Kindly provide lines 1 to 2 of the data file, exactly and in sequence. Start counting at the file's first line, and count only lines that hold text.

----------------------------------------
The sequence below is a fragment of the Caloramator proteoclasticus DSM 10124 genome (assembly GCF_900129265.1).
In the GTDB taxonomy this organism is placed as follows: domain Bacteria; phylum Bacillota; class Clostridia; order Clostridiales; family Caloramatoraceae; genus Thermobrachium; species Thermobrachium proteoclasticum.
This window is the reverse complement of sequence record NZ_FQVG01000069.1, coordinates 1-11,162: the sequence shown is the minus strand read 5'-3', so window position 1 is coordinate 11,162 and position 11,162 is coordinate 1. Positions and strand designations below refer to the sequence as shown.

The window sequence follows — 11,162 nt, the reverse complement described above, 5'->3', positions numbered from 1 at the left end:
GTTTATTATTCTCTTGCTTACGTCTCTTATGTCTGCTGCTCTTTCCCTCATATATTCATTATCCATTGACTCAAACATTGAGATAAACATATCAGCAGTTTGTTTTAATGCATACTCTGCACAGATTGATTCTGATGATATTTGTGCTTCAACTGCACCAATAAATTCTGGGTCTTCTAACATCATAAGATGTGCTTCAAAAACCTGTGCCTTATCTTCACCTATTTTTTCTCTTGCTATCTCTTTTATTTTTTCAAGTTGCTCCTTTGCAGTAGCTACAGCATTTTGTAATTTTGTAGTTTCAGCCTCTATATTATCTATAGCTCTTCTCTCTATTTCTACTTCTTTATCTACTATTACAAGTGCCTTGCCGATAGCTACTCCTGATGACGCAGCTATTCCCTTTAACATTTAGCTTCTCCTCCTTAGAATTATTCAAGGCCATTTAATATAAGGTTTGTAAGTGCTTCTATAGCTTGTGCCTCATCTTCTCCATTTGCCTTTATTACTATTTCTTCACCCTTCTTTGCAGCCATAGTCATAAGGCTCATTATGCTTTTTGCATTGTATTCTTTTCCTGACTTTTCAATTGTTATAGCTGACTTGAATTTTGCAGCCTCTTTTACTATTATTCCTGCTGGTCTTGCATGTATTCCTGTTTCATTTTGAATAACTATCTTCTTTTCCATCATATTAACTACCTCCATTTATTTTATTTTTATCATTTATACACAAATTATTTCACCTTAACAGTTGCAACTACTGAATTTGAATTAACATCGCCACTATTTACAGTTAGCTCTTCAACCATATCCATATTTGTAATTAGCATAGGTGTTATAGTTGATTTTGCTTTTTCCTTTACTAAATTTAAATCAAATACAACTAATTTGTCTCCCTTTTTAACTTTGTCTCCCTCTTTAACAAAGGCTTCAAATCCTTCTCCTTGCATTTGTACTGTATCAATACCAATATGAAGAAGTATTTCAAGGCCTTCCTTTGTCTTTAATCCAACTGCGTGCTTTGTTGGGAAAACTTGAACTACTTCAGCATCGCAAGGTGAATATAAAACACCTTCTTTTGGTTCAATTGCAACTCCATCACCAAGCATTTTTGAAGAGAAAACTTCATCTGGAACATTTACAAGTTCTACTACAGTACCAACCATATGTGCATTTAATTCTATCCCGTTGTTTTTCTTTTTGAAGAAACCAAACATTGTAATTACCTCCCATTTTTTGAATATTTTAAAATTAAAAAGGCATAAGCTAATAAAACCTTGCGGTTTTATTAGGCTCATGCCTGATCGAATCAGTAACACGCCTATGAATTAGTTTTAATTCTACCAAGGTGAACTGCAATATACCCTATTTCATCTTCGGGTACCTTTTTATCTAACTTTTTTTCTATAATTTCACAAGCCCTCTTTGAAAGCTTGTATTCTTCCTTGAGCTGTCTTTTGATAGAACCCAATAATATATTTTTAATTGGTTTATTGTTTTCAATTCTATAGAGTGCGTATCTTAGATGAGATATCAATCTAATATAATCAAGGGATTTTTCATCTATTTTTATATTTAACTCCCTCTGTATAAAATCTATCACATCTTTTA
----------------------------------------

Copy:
The sequence below is a fragment of the Caloramator proteoclasticus DSM 10124 genome (assembly GCF_900129265.1).
In the GTDB taxonomy this organism is placed as follows: domain Bacteria; phylum Bacillota; class Clostridia; order Clostridiales; family Caloramatoraceae; genus Thermobrachium; species Thermobrachium proteoclasticum.